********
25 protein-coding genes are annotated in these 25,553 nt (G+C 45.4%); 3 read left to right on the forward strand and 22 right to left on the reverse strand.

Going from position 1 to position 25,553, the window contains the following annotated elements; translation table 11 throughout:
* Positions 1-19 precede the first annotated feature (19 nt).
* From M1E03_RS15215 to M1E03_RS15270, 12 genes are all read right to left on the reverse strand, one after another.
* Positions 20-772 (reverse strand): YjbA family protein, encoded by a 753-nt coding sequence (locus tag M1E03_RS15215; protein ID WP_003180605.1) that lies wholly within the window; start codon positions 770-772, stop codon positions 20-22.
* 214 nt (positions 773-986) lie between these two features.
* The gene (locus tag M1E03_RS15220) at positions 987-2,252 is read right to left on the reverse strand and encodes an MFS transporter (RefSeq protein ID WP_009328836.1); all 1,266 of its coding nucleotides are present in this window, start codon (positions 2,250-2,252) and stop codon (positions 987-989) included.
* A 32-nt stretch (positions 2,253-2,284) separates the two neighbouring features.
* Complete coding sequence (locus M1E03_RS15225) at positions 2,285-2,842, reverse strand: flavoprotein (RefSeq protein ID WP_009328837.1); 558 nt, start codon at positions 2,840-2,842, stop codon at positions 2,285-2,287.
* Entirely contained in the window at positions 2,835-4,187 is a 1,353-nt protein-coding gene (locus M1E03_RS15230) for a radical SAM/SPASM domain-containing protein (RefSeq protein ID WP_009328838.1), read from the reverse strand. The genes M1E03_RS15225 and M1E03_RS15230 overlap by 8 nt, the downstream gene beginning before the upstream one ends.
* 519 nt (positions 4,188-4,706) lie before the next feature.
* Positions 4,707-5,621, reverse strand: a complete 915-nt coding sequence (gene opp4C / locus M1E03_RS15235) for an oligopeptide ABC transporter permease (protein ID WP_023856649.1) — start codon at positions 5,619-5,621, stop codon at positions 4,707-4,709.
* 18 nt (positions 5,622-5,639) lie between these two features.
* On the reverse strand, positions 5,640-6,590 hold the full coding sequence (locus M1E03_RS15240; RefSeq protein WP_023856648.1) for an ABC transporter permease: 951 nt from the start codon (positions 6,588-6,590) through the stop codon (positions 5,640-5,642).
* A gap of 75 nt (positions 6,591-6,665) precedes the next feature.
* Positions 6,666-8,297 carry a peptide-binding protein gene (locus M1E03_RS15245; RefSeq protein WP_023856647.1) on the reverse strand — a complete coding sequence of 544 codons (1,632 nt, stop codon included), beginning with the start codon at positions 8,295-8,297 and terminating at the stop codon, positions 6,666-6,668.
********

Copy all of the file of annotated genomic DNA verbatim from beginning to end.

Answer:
25 protein-coding genes are annotated in these 25,553 nt (G+C 45.4%); 3 read left to right on the forward strand and 22 right to left on the reverse strand.

Going from position 1 to position 25,553, the window contains the following annotated elements; translation table 11 throughout:
* Positions 1-19 precede the first annotated feature (19 nt).
* From M1E03_RS15215 to M1E03_RS15270, 12 genes are all read right to left on the reverse strand, one after another.
* Positions 20-772 (reverse strand): YjbA family protein, encoded by a 753-nt coding sequence (locus tag M1E03_RS15215; protein ID WP_003180605.1) that lies wholly within the window; start codon positions 770-772, stop codon positions 20-22.
* 214 nt (positions 773-986) lie between these two features.
* The gene (locus tag M1E03_RS15220) at positions 987-2,252 is read right to left on the reverse strand and encodes an MFS transporter (RefSeq protein ID WP_009328836.1); all 1,266 of its coding nucleotides are present in this window, start codon (positions 2,250-2,252) and stop codon (positions 987-989) included.
* A 32-nt stretch (positions 2,253-2,284) separates the two neighbouring features.
* Complete coding sequence (locus M1E03_RS15225) at positions 2,285-2,842, reverse strand: flavoprotein (RefSeq protein ID WP_009328837.1); 558 nt, start codon at positions 2,840-2,842, stop codon at positions 2,285-2,287.
* Entirely contained in the window at positions 2,835-4,187 is a 1,353-nt protein-coding gene (locus M1E03_RS15230) for a radical SAM/SPASM domain-containing protein (RefSeq protein ID WP_009328838.1), read from the reverse strand. The genes M1E03_RS15225 and M1E03_RS15230 overlap by 8 nt, the downstream gene beginning before the upstream one ends.
* 519 nt (positions 4,188-4,706) lie before the next feature.
* Positions 4,707-5,621, reverse strand: a complete 915-nt coding sequence (gene opp4C / locus M1E03_RS15235) for an oligopeptide ABC transporter permease (protein ID WP_023856649.1) — start codon at positions 5,619-5,621, stop codon at positions 4,707-4,709.
* 18 nt (positions 5,622-5,639) lie between these two features.
* On the reverse strand, positions 5,640-6,590 hold the full coding sequence (locus M1E03_RS15240; RefSeq protein WP_023856648.1) for an ABC transporter permease: 951 nt from the start codon (positions 6,588-6,590) through the stop codon (positions 5,640-5,642).
* A gap of 75 nt (positions 6,591-6,665) precedes the next feature.
* Positions 6,666-8,297 carry a peptide-binding protein gene (locus M1E03_RS15245; RefSeq protein WP_023856647.1) on the reverse strand — a complete coding sequence of 544 codons (1,632 nt, stop codon included), beginning with the start codon at positions 8,295-8,297 and terminating at the stop codon, positions 6,666-6,668.